Rule utilitarianism

Rule utilitarianism

Rule utilitarianism is a form of utilitarianism which states that moral actions are those which conform to the rules which lead to the greatest good, or that "the rightness or wrongness of a particular action is a function of the correctness of the rule of which it is an instance."cite book |last=Garner |first=Richard T. |coauthors=Bernard Rosen |title=Moral Philosophy: A Systematic Introduction to Normative Ethics and Meta-ethics |year=1967 |publisher=Macmillan |location=New York |pages=70 |isbn=0023405805] For rule utilitarians, the correctness of a rule is determined by the amount of good it brings about when followed. In contrast, act utilitarians judge actions in terms of the goodness of their consequences without reference to rules of action. Another variation of rule utilitarianism stresses the greater utility of following a given rule in general, arguing that the practice of following some rule in all instances (always stopping at red lights, for example) will have better consequences overall than allowing exceptions to be made in individual instances, even if better consequences can be demonstrated in those instances.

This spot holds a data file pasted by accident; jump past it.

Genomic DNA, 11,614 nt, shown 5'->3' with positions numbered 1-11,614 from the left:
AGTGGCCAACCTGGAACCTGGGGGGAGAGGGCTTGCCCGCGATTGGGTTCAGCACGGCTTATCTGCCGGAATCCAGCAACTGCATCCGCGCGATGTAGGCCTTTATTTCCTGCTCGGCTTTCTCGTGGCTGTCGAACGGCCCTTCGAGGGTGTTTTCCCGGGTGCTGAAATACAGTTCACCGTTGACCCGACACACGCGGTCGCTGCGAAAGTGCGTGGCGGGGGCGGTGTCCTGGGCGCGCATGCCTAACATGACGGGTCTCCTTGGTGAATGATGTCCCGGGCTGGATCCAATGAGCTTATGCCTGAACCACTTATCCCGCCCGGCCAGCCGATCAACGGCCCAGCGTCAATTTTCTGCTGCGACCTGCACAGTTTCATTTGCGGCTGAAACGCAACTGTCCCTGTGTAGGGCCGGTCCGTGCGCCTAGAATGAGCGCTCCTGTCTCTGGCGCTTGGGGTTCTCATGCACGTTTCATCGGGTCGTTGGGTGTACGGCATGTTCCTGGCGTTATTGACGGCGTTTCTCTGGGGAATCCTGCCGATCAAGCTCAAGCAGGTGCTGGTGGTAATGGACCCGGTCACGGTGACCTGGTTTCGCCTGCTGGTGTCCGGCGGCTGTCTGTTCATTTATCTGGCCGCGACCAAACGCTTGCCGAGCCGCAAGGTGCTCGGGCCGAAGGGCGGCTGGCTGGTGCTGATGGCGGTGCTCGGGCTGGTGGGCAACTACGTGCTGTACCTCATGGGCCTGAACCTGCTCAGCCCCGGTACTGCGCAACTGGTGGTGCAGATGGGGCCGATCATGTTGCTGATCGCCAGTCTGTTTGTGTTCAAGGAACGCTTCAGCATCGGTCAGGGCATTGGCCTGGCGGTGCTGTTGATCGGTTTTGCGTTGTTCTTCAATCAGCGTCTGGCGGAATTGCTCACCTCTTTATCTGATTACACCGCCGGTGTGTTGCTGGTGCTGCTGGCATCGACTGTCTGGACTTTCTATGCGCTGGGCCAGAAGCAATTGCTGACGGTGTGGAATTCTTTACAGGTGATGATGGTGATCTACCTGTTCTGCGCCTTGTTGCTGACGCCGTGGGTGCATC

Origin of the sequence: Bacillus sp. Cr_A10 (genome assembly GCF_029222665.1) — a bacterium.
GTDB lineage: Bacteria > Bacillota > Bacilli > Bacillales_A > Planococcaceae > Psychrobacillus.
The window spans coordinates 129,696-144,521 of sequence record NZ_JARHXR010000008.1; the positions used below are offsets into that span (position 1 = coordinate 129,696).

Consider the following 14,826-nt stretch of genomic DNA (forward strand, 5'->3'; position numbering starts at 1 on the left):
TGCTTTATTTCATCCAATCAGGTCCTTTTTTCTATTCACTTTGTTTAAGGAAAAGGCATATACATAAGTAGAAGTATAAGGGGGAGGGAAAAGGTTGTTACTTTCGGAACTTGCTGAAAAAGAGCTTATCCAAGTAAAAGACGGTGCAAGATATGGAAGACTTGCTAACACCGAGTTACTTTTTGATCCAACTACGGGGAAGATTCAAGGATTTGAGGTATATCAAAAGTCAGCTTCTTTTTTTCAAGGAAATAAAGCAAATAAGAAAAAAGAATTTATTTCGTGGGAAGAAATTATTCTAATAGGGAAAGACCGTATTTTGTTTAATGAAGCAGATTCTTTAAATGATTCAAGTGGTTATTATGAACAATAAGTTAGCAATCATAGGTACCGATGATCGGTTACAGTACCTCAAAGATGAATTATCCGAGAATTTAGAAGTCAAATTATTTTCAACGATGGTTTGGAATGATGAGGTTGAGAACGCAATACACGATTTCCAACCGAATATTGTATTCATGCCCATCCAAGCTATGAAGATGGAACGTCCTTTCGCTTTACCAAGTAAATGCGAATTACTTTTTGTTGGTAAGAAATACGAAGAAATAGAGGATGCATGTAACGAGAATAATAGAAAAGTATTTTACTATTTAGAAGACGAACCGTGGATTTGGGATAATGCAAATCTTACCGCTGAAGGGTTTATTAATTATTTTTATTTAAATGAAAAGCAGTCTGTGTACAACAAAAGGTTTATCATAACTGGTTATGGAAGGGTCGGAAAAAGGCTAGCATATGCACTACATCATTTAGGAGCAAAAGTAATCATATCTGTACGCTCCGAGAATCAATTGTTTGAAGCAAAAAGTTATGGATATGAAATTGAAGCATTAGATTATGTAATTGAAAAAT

In his 1861 book "Utilitarianism", John Stuart Mill defends the concept of rights in terms of utility: "To have a right, then, is, I conceive, to have something which society ought to defend me in the possession of. If the objector goes on to ask, why it ought? I can give him no other reason than general utility."cite book |last=Mill |first=John Stuart |authorlink=John Stuart Mill |title=Utilitarianism |year=1861 ] Whether Mill was a rule utilitarian is a matter of controversy;cite web |url= |title=Rule Consequentialism |accessdate=2007-03-11 |date=2003-12-31 |publisher=Stanford Encyclopedia of Philosophy ] he also argues that it is sometimes right to violate general ethical rules:

… justice is a name for certain moral requirements, which, regarded collectively, stand higher in the scale of social utility, and are therefore of more paramount obligation, than any others; though particular cases may occur in which some other social duty is so important, as to overrule any one of the general maxims of justice. Thus, to save a life, it may not only be allowable, but a duty, to steal, or take by force, the necessary food or medicine, or to kidnap, and compel to officiate, the only qualified medical practitioner.

ee also

*Act utilitarianism
*Two-level utilitarianism
*Preference utilitarianism
*John Stuart Mill
*Peter Singer
*Richard Brandt
*Rule egoism


Further reading

*cite speech
last = Smart
first = J. J. C
authorlink = J. J. C. Smart
title = Extreme and Restricted Utilitarianism
publisher =
date = October 1955
location = The Victorian Branch of the Australasian Association of Psychology and Philosophy

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